RK has been intensively researching and collecting Turkmen weavings since 1978 and during this time period we have uncovered, and discovered, some extremely early examples. Our research has made public a goodly number of innovative concepts to help explain what this genre of oriental rug studies is all about. And many of our ideas have influenced the current crop of advanced collectors and dealers.
Actually we consider ourself to be a flat-weave specialist and researcher (Anatolian and other Near Eastern Kelim, as well as Soumak khorjin) and believe we have the world's best collection, but surely not the largest, of these formerly under appreciated weavings.
We also believe our published research, in both book and digital format, not only provides proof but also substantiates our belief we are the leading researcher in these areas.
We surely do not consider our small Turkmen knotted-pile collection in the same light.
However, were it not for the fact we have publicly sold off some of the most important pieces now known, see the Tent Band Tent Bag publication, as well as other Turkmen pieces by private sale, we do believe this would not be the case, and the collection we could have had might today be the best in private hands.
We also believe our published research can likewise be considered among the leading, if not the leader, in Turkmen studies.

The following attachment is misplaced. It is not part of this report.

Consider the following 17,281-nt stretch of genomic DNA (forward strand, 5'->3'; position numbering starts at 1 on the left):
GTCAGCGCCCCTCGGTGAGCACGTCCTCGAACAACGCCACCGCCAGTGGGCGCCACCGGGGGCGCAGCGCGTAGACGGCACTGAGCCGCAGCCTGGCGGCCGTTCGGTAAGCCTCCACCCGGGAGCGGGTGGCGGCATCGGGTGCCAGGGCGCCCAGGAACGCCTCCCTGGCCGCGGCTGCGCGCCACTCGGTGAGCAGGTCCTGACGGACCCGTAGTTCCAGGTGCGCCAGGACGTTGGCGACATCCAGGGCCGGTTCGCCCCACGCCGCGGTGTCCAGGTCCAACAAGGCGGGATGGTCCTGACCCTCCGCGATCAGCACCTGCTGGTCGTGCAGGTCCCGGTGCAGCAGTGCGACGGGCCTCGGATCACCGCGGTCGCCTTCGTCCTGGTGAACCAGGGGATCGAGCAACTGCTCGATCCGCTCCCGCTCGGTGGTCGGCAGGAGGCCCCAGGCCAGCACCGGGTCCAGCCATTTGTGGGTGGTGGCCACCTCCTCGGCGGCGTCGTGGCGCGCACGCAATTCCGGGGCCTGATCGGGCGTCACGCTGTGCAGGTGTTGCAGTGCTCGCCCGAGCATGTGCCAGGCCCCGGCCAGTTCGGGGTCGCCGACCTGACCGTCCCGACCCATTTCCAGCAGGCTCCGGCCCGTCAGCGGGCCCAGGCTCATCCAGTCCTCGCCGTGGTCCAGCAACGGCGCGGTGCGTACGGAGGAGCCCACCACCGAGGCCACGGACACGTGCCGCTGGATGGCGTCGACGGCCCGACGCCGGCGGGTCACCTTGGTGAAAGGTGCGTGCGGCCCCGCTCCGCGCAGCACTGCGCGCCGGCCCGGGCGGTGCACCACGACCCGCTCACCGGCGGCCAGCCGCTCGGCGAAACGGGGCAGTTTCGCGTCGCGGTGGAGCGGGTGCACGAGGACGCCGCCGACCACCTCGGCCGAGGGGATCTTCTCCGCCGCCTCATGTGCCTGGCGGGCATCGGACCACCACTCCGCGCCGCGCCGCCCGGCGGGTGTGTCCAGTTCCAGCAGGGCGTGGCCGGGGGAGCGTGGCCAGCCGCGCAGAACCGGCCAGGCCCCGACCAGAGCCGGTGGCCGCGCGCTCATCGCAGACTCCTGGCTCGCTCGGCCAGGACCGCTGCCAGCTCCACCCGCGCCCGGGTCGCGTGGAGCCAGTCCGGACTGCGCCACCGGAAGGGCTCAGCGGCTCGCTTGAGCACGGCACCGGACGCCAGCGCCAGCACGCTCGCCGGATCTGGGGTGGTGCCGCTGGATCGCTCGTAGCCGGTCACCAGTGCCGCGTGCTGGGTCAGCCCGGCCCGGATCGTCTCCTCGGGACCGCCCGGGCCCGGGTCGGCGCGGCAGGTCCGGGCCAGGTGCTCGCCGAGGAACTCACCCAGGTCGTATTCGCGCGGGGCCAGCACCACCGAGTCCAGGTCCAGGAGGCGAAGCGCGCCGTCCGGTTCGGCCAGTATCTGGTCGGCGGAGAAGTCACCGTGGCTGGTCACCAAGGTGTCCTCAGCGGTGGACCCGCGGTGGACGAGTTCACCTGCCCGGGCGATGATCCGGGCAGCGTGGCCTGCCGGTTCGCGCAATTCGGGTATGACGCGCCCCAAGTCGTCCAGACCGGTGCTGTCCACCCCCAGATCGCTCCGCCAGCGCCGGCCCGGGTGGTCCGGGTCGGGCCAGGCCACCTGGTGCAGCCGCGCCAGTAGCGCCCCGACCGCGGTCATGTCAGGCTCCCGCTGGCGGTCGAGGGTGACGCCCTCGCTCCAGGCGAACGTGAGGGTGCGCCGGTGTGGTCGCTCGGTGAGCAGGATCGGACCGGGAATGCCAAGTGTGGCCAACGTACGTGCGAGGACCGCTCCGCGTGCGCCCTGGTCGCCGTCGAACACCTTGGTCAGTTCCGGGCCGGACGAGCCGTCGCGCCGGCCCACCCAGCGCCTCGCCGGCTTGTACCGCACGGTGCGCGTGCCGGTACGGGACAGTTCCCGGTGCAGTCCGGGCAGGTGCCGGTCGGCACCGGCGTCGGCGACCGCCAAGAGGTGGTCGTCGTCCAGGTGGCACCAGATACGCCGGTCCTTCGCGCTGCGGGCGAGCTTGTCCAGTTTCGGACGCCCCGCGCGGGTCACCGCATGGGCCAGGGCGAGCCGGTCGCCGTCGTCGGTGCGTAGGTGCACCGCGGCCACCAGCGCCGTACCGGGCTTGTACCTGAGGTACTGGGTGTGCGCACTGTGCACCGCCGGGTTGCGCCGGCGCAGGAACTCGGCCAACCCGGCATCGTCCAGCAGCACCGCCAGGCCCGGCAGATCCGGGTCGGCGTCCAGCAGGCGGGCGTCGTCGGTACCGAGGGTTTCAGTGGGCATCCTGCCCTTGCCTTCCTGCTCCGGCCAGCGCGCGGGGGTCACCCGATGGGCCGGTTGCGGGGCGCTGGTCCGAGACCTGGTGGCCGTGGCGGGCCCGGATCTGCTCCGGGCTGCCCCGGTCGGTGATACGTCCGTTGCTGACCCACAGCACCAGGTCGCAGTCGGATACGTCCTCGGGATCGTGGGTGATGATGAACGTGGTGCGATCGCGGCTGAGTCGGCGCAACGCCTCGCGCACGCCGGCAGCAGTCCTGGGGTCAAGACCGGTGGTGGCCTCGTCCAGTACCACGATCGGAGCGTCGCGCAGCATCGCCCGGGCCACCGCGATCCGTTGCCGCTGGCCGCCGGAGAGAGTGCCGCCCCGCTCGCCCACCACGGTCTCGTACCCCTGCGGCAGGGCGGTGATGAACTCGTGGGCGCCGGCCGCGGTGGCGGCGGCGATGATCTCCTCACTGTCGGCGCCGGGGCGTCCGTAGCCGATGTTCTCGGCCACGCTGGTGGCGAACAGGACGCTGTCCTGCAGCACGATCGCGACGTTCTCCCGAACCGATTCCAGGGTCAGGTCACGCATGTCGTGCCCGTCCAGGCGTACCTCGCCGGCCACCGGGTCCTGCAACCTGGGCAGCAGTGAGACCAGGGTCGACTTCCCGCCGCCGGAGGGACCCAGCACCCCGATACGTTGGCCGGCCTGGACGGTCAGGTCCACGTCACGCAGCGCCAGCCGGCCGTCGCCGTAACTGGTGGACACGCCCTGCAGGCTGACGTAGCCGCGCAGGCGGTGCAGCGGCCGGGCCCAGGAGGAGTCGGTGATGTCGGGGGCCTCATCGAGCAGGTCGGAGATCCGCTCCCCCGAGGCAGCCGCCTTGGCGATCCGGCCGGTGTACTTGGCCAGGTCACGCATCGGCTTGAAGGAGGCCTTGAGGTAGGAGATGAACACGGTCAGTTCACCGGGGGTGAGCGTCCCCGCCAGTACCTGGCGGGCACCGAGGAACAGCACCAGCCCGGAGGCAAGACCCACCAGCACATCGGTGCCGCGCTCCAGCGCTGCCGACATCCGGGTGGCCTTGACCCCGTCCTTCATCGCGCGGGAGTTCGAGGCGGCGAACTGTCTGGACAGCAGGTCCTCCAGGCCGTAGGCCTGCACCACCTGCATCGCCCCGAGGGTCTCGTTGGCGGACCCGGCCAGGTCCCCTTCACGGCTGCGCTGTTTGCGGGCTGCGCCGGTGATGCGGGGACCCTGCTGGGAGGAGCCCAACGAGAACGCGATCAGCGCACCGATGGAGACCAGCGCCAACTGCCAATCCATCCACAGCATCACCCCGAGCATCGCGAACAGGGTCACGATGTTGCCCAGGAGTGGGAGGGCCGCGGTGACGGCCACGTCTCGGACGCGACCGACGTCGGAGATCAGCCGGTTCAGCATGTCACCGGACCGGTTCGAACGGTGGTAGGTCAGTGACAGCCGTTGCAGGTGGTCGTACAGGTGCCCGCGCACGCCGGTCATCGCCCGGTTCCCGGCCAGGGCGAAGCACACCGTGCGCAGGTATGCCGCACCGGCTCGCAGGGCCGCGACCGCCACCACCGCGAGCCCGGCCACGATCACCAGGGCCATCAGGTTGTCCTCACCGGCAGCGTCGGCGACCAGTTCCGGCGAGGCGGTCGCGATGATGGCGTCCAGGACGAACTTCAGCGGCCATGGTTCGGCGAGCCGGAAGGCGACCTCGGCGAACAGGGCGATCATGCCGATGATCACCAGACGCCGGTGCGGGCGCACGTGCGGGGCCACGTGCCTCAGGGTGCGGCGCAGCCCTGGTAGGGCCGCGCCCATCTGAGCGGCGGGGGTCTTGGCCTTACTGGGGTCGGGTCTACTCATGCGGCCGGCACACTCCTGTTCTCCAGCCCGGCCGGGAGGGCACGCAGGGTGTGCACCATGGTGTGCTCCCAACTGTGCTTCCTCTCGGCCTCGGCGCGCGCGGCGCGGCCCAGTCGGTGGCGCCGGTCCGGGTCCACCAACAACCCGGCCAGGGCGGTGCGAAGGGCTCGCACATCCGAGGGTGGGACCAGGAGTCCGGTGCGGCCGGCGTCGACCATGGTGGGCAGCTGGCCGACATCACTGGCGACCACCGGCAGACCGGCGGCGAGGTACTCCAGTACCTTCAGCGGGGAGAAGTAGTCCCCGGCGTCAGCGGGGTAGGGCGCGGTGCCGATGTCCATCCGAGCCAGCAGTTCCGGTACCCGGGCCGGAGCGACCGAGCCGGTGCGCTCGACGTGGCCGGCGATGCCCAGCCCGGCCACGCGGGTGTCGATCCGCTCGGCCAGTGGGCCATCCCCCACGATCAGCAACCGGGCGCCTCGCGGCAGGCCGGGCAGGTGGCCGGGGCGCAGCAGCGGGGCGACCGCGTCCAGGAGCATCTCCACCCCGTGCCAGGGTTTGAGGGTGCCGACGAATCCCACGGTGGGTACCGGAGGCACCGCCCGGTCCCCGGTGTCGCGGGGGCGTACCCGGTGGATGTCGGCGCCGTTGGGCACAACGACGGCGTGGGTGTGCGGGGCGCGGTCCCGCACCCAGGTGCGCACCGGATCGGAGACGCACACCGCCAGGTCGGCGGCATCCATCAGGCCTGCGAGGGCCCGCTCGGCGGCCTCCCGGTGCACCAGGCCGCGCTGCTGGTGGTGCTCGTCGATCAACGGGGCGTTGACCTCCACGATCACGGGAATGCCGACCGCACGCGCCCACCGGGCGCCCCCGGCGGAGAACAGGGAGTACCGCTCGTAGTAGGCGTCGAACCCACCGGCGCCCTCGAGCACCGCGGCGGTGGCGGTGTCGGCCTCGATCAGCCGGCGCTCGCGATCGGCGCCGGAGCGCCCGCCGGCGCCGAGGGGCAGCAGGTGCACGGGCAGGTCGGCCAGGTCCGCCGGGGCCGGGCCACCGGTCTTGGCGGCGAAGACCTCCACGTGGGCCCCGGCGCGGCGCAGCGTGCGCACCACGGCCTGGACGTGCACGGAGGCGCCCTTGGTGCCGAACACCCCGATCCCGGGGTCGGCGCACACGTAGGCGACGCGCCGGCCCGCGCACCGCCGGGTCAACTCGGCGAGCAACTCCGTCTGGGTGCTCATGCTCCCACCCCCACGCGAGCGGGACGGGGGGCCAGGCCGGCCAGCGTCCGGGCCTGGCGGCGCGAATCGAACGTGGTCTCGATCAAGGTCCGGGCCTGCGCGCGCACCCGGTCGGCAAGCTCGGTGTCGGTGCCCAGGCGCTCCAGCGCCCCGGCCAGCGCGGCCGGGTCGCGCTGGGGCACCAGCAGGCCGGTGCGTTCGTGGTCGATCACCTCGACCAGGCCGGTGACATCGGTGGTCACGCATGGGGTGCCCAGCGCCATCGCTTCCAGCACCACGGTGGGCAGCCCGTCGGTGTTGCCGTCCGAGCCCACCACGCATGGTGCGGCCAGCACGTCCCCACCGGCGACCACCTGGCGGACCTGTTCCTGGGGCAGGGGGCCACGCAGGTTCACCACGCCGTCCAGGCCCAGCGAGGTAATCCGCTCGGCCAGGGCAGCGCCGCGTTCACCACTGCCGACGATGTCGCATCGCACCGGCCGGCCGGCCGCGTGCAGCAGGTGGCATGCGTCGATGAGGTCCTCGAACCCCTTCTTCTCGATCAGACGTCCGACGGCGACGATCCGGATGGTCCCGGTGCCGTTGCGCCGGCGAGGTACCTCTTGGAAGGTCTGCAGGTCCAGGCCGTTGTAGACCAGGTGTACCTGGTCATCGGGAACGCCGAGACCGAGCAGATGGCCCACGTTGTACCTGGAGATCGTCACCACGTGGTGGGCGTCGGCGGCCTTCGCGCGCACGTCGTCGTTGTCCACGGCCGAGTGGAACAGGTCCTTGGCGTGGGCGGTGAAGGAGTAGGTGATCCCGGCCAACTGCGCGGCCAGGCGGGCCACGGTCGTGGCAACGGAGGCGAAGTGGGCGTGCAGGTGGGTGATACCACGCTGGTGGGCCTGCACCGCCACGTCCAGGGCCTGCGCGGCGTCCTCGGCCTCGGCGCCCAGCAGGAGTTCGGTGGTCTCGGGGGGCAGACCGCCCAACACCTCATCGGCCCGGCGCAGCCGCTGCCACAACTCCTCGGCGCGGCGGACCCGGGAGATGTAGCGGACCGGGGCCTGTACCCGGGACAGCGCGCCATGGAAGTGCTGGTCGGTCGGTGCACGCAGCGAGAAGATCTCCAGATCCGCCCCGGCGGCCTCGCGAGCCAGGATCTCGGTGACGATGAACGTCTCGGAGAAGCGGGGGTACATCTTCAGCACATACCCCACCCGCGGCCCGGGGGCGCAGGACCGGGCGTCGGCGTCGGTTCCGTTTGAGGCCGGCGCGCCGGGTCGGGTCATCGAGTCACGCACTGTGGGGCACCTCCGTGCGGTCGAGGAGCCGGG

Before we go further maybe we need to qualify what the sobriquet “best collection” means to us.
Quite simply it means a collection that contains the greatest number of archetypal examples.
RK has written many times our collecting interests do not revolve around beauty, nor have we ever gone after “beautiful” weavings per se.
Beauty, as we have often written, is in the eye of the beholder and this, for us, is the main reason why we never were influenced to collect such weavings.
We have also said history, ie archetypal quality, is not in the eye of the beholder; nor will it ever be among true experts and connoisseurs.
There is a substantial ouvre of now known and published examples which, in the right hands, is sufficient to prove what is archetypal and what is derivative.
This axiom has been the modus operandi of our collecting interests and our research.
But we did not start this to blow or own horn, so let's get to the subject at hand.
Many years ago, in fact in 1981, we visited a German collector named peter hoffmeister and saw his collection, which included a Tekke torba that not only made us envious, and drool, but also provided for us the first look at a Tekke torba from a decidedly earlier period, one we believed was the earliest known example.